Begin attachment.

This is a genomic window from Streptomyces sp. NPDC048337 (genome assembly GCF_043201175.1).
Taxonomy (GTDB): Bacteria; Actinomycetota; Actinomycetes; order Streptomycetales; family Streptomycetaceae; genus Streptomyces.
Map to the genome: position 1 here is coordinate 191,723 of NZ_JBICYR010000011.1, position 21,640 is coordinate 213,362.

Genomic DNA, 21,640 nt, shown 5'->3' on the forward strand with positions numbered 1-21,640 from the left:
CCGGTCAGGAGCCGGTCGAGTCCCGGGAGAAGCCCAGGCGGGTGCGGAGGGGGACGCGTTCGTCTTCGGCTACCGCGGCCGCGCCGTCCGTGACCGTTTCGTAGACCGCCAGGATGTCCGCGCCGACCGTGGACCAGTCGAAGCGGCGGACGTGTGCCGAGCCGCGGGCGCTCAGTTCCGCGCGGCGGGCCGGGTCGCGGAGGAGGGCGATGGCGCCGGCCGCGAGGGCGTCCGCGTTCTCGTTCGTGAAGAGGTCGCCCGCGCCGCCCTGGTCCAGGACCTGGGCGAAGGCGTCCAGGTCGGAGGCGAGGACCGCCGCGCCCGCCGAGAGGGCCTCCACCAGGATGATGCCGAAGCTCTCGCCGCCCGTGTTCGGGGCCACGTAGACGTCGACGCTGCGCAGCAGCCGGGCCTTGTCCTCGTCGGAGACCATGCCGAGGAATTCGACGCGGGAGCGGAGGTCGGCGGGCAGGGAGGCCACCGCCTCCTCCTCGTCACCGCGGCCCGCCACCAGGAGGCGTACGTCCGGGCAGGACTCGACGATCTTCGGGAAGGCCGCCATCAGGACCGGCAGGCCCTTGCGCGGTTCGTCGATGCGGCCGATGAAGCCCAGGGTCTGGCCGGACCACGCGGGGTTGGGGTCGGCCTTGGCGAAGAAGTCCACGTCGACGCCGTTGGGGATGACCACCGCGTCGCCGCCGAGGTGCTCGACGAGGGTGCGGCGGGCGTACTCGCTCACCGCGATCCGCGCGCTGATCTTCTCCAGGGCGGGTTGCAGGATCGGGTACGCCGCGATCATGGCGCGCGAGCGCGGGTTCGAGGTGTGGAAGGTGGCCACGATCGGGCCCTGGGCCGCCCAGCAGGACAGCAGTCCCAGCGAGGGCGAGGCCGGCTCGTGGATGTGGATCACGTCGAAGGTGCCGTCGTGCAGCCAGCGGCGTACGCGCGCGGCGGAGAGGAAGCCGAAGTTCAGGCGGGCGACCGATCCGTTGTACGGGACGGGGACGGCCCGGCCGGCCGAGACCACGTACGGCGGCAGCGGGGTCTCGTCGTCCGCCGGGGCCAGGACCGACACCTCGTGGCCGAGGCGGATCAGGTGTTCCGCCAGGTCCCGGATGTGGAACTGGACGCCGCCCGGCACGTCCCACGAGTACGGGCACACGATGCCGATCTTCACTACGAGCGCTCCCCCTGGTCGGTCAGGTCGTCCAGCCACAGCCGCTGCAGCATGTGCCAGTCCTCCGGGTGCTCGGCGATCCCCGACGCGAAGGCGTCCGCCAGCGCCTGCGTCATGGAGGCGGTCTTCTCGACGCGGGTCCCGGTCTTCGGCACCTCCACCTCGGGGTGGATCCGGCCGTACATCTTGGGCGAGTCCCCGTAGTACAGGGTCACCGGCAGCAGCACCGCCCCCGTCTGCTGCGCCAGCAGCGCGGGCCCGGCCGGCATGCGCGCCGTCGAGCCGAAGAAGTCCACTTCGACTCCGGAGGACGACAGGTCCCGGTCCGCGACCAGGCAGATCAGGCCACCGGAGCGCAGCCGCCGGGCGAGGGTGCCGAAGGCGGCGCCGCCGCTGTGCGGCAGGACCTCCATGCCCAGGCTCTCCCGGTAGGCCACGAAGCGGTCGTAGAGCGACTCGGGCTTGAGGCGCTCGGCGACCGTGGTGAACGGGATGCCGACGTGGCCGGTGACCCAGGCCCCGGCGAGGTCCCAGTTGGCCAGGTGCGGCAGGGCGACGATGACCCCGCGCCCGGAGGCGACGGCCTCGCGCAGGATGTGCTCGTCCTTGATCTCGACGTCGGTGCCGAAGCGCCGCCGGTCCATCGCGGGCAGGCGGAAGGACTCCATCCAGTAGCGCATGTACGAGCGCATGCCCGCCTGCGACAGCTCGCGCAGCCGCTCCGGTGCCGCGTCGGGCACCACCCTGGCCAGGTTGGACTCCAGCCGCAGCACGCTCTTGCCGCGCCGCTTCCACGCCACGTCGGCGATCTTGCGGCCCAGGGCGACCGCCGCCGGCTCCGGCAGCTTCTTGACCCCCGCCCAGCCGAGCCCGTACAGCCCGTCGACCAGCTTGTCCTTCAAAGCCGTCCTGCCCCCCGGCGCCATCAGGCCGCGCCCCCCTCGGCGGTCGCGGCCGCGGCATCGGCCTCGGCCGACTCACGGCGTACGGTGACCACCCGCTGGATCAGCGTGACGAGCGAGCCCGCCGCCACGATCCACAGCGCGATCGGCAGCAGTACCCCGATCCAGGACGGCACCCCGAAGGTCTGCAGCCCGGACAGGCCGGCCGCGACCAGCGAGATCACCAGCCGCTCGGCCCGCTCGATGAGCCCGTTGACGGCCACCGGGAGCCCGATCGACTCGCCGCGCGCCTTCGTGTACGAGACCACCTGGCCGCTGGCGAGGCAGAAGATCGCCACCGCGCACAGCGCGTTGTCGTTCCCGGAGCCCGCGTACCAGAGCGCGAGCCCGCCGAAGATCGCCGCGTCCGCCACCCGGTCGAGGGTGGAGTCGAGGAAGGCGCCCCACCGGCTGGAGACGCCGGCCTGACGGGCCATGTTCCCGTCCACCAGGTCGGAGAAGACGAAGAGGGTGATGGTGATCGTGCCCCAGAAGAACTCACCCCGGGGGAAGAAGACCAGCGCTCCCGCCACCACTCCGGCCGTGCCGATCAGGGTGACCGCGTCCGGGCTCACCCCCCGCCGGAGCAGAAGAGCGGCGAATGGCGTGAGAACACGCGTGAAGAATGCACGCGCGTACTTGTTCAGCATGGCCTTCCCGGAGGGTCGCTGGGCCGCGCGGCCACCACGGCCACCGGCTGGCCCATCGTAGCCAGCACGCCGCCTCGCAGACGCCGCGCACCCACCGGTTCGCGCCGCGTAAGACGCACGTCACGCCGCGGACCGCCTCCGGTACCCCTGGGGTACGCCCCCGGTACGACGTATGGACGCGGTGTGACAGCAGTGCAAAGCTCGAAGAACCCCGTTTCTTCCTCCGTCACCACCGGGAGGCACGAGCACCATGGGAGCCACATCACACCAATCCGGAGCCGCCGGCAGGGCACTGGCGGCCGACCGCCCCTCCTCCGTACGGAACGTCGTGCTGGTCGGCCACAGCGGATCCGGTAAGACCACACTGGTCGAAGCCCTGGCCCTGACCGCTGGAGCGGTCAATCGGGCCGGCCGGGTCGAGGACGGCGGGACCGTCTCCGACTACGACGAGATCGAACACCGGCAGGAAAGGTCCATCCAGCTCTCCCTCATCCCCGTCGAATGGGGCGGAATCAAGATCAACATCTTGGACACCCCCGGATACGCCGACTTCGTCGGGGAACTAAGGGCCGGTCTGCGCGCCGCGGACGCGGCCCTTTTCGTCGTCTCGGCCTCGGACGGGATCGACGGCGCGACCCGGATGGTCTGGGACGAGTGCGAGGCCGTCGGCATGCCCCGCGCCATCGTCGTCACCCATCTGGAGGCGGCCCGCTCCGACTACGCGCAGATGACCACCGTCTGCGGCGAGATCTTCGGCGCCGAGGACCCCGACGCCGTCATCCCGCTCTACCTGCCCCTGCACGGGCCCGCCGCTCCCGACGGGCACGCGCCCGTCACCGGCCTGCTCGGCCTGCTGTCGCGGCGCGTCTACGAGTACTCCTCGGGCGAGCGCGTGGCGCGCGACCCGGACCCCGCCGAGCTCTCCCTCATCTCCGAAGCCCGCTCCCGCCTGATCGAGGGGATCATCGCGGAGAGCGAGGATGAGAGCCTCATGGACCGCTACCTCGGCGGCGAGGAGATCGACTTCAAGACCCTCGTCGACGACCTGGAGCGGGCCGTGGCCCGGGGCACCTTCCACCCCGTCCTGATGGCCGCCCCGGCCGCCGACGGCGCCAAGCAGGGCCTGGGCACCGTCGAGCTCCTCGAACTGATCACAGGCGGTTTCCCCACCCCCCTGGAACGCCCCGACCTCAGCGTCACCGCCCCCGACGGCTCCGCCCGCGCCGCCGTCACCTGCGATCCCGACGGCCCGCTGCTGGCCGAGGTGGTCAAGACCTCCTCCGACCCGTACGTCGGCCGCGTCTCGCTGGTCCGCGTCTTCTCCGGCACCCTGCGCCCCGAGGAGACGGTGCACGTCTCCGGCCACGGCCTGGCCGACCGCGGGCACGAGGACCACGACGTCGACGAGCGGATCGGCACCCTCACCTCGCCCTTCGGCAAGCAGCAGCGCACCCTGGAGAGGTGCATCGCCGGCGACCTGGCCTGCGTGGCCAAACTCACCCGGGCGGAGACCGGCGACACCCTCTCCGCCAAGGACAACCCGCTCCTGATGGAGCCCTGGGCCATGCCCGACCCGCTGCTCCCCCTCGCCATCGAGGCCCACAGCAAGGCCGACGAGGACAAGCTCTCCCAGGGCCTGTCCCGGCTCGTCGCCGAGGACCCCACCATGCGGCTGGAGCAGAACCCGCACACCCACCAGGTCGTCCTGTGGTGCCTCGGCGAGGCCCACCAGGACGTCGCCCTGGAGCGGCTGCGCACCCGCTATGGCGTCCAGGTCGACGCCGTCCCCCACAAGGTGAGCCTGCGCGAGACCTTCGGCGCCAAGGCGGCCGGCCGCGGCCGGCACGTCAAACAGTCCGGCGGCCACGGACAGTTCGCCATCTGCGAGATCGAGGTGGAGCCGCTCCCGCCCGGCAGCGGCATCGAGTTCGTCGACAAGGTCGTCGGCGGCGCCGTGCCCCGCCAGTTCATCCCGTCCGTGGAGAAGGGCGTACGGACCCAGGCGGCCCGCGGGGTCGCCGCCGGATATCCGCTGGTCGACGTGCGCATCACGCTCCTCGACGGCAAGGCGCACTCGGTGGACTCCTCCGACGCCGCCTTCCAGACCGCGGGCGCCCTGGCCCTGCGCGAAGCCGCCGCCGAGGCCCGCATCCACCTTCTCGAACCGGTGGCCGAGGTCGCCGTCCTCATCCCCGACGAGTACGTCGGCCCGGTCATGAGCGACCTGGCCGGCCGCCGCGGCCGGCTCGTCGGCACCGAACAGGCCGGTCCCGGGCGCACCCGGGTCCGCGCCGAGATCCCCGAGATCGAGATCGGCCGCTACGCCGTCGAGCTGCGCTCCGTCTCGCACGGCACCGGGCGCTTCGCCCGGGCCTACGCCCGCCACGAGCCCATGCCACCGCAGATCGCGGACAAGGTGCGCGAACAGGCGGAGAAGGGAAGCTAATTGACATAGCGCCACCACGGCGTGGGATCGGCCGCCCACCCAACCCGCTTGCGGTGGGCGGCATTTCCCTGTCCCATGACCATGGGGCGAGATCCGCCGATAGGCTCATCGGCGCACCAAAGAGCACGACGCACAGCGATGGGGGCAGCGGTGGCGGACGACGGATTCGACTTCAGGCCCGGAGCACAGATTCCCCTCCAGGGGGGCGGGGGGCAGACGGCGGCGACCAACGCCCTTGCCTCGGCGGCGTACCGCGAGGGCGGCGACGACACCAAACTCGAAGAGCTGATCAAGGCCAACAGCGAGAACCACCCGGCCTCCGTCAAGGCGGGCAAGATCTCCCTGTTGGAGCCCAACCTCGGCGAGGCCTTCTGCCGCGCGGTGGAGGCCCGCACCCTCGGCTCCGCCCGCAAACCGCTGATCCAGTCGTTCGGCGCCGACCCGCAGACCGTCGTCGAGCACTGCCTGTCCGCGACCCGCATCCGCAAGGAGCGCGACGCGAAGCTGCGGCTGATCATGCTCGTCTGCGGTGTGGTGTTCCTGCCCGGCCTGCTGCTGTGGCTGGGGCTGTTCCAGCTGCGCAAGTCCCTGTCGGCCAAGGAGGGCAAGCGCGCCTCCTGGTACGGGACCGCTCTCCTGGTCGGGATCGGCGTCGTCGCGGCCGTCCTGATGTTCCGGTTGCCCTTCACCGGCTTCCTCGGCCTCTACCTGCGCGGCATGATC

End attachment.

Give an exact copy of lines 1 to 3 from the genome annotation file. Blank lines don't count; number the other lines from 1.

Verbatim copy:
This is a genomic window from Streptomyces sp. NPDC048337 (genome assembly GCF_043201175.1).
Taxonomy (GTDB): Bacteria; Actinomycetota; Actinomycetes; order Streptomycetales; family Streptomycetaceae; genus Streptomyces.
Map to the genome: position 1 here is coordinate 191,723 of NZ_JBICYR010000011.1, position 21,640 is coordinate 213,362.